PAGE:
Recently, Tuijt et al. (2020) reviewed the strategies on self-management of Parkinson’s, obtained from interviews/survey of >1000 persons with Parkinson’s and their care partners. They described the following seven themes for achieving some effective self-management of the disorder: (1) medication management, (2) physical exercise, (3) self-monitoring techniques, (4) psychological strategies, (5) maintaining independence, (6) encouraging social engagement, and (7) providing knowledge and information. From reading this paper, it is vital for each person to fully understand their disease stage because management conditions would change as the disorder progresses. Taking charge of your self-management strategy is empowering. It offers one way to tell your Parkinson’s to back down because you are now in charge of managing your health.
“If you don’t like the road you’re walking, start paving another one.” Dolly Parton
Stress and Quality of Life With Parkinson’s: Chronic stress is a bad thing for anyone to encounter. Stress exacerbates the symptoms of Parkinson’s; well, I am convinced of it. When I devised a chart comparing stress levels and quality of life before and after my diagnosis, I needed to make a few changes to maintain my health. I used a simple scoring system of 0-10 for a small amount to a large amount of stress (Using the same scale for quality of life); I realized that there was a considerable amount of stress in my work world before my diagnosis. I was able to reduce it within the first year after my diagnosis, mainly by a critical self-evaluation of the root cause of the stress and steps to reduce it. Doing this made me feel better, and the notion of self-management of my disorder saw some light.
Since then, I realized that trying to manage stress would need me to slow down at work, which led to my decision to enter the 3-year phased retirement program. The idea is to help you decelerate your work duties year by year and prepare for retirement. It allows one to reduce stress better too, which was all-important for my quality of life. Managing your life is vital for understanding your disorder. If you have the chance to reduce stress from work, definitely take the opportunity. Living with chronic stress is detrimental to us all, but piled on top of Parkinson’s creates an even more cruel situation that favors Parkinson’s.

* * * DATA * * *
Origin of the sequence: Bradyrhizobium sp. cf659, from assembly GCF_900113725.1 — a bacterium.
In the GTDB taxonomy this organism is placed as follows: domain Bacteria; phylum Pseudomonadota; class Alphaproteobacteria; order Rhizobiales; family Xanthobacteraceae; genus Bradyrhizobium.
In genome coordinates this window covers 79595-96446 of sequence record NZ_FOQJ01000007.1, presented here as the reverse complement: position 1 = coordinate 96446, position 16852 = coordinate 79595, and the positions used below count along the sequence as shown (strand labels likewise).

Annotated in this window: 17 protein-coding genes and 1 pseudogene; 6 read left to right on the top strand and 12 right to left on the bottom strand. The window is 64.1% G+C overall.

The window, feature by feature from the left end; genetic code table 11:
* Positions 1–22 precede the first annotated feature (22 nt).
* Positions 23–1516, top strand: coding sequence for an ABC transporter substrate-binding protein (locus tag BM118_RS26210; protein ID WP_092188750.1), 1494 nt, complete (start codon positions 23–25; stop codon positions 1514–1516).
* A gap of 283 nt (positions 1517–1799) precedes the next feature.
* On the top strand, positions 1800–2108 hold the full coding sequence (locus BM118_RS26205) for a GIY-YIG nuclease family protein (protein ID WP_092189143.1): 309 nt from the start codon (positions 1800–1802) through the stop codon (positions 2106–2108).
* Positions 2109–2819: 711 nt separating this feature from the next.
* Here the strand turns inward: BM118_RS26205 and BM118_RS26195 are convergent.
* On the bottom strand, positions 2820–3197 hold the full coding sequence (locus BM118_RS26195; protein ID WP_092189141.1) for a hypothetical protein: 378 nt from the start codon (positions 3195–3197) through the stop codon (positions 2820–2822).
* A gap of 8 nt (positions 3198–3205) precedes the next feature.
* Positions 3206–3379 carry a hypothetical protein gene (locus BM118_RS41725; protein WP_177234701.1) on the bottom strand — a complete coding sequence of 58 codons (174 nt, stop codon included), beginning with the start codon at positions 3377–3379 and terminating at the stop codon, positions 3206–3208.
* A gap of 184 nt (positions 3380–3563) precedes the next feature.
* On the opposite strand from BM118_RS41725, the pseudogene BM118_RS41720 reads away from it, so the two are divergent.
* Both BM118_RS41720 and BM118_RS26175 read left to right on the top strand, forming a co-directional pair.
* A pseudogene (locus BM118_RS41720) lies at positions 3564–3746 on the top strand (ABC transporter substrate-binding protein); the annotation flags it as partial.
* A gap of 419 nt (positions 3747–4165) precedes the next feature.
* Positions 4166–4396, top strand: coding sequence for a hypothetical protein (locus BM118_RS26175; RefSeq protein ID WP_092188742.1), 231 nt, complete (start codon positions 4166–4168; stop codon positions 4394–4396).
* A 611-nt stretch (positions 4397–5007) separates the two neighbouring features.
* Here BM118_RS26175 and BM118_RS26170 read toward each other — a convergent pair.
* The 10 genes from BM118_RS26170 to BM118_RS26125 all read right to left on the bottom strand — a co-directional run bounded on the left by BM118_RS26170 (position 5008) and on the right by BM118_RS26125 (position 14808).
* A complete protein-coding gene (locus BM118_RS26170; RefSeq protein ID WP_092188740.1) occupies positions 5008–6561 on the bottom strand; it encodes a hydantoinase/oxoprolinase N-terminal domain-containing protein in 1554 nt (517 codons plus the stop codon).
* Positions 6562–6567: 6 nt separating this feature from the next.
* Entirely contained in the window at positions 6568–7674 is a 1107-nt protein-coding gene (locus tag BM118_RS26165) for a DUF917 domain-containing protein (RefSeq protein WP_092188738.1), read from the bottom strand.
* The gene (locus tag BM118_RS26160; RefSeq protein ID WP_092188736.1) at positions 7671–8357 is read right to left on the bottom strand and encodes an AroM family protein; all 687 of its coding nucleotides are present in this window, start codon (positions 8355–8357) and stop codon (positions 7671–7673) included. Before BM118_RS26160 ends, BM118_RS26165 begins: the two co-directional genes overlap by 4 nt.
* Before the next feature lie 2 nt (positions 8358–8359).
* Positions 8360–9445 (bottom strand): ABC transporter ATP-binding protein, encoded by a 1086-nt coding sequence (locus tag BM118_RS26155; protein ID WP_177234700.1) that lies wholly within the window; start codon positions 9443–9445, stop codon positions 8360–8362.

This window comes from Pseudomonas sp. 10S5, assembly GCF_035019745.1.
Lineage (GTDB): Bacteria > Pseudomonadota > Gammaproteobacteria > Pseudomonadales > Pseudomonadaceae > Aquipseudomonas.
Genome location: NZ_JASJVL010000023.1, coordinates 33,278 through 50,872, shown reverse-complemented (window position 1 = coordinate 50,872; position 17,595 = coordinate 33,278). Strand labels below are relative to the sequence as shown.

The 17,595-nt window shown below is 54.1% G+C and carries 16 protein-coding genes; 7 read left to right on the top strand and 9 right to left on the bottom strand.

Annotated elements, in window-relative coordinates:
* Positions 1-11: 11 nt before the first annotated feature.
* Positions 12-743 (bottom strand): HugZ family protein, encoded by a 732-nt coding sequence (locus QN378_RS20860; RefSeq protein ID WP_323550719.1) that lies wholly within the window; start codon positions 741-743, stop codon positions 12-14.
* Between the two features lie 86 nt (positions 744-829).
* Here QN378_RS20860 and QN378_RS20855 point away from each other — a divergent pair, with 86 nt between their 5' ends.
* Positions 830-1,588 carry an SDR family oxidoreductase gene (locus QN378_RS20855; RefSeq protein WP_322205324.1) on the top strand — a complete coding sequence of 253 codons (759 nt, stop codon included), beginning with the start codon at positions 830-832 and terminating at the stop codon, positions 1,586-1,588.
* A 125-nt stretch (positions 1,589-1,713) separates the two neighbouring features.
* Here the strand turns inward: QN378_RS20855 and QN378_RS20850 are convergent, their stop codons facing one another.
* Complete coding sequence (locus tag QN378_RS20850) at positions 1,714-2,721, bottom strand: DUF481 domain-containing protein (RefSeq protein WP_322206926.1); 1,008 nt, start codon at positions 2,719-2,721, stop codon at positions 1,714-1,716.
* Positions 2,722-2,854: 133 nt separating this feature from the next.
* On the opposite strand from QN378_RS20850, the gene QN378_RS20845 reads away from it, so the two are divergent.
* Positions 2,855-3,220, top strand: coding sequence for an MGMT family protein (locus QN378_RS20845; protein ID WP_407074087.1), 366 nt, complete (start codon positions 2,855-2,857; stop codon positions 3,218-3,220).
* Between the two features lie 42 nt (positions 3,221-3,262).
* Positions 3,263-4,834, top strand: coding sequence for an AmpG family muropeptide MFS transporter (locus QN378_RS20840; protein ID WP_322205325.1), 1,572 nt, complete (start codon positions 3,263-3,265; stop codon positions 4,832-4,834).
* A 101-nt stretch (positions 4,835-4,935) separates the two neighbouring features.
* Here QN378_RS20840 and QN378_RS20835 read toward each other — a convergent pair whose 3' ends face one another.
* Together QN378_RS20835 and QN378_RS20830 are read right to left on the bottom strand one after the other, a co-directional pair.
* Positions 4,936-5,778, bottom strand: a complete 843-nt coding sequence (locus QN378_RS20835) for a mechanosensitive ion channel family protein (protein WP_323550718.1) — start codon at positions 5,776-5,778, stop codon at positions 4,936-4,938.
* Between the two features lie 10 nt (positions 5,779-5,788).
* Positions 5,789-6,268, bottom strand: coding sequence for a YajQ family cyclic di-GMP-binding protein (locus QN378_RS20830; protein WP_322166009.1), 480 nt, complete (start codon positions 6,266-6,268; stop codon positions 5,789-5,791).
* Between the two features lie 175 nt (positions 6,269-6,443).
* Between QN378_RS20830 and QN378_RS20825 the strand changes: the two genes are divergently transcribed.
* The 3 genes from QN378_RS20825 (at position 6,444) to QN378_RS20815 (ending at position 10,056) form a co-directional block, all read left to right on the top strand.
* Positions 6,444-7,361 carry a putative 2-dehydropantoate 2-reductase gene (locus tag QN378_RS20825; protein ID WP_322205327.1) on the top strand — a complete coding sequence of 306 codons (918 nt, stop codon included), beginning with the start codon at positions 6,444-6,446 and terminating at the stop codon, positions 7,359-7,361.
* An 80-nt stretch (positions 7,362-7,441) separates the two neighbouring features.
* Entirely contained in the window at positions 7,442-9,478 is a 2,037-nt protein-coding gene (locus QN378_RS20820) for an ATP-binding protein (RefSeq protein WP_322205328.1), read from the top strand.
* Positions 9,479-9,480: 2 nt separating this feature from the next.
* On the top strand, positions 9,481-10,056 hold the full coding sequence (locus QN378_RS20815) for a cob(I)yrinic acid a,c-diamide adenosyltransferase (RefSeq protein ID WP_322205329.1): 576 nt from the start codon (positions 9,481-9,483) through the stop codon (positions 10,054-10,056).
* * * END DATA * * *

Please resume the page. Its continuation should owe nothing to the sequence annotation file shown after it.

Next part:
“If I wait for someone else to validate my existence, it will mean that I’m shortchanging myself. ” Zanele Muholi
Managing Your Daily Life: You will have good and bad days, happy and sad moments, and feel healthy and sick sometimes, whether or not you have Parkinson’s. It is your decision how best to manage your Parkinson’s. However, staying focused, positive, hopeful, and informed/educated with a dose of persistence offers a path to take charge. You cannot give back your Parkinson’s; there is no two-way street. So accept it, and live with it because you still matter to the world around you.
“The most beautiful people we have known are those who have known defeat, known suffering, known struggle, known loss, and have found their way out of the depths. These persons have an appreciation, a sensitivity, and an understanding of life that fills them with compassion, gentleness, and a deep loving concern. Beautiful people do not just happen.” Elisabeth Kubler-Ross
References Mentioned Above:
Committee, G.P.s.D.S.S. Factors impacting on quality of life in Parkinson’s disease: results from an international survey. Movement Disorders 2002, 17, 60-67.
Kuhlman, G.D.; Flanigan, J.L.; Sperling, S.A.; Barrett, M.J. Predictors of health-related quality of life in Parkinson’s disease. Parkinsonism & Related Disorders 2019, 65, 86-90, doi:https://doi.org/10.1016/j.parkreldis.2019.05.009.
van der Heide, A.; Meinders, M.J.; Speckens, A.E.M.; Peerbolte, T.F.; Bloem, B.R.; Helmich, R.C. Stress and Mindfulness in Parkinson’s Disease: Clinical Effects and Potential Underlying Mechanisms. Movement Disorders 2021, 36, 64-70, doi:https://doi.org/10.1002/mds.28345.
Weitzel, W.D.; Carney, J.K. Life Stress and Managing Transitions Unanticipated Change of Course: The Diagnosis of Chronic Progressive Neurological Disease: No Deal! In Handbook of Stressful Transitions Across the Lifespan; Springer: 2010; pp. 341-354.
Tuijt, R.; Tan, A.; Armstrong, M.; Pigott, J.; Read, J.; Davies, N.; Walters, K.; Schrag, A. Self-Management Components as Experienced by People with Parkinson’s Disease and Their Carers: A Systematic Review and Synthesis of the Qualitative Literature. Parkinson’s Disease 2020, 2020, 8857385, doi:10.1155/2020/8857385.
Cover photo image by sabri ismail from Pixabay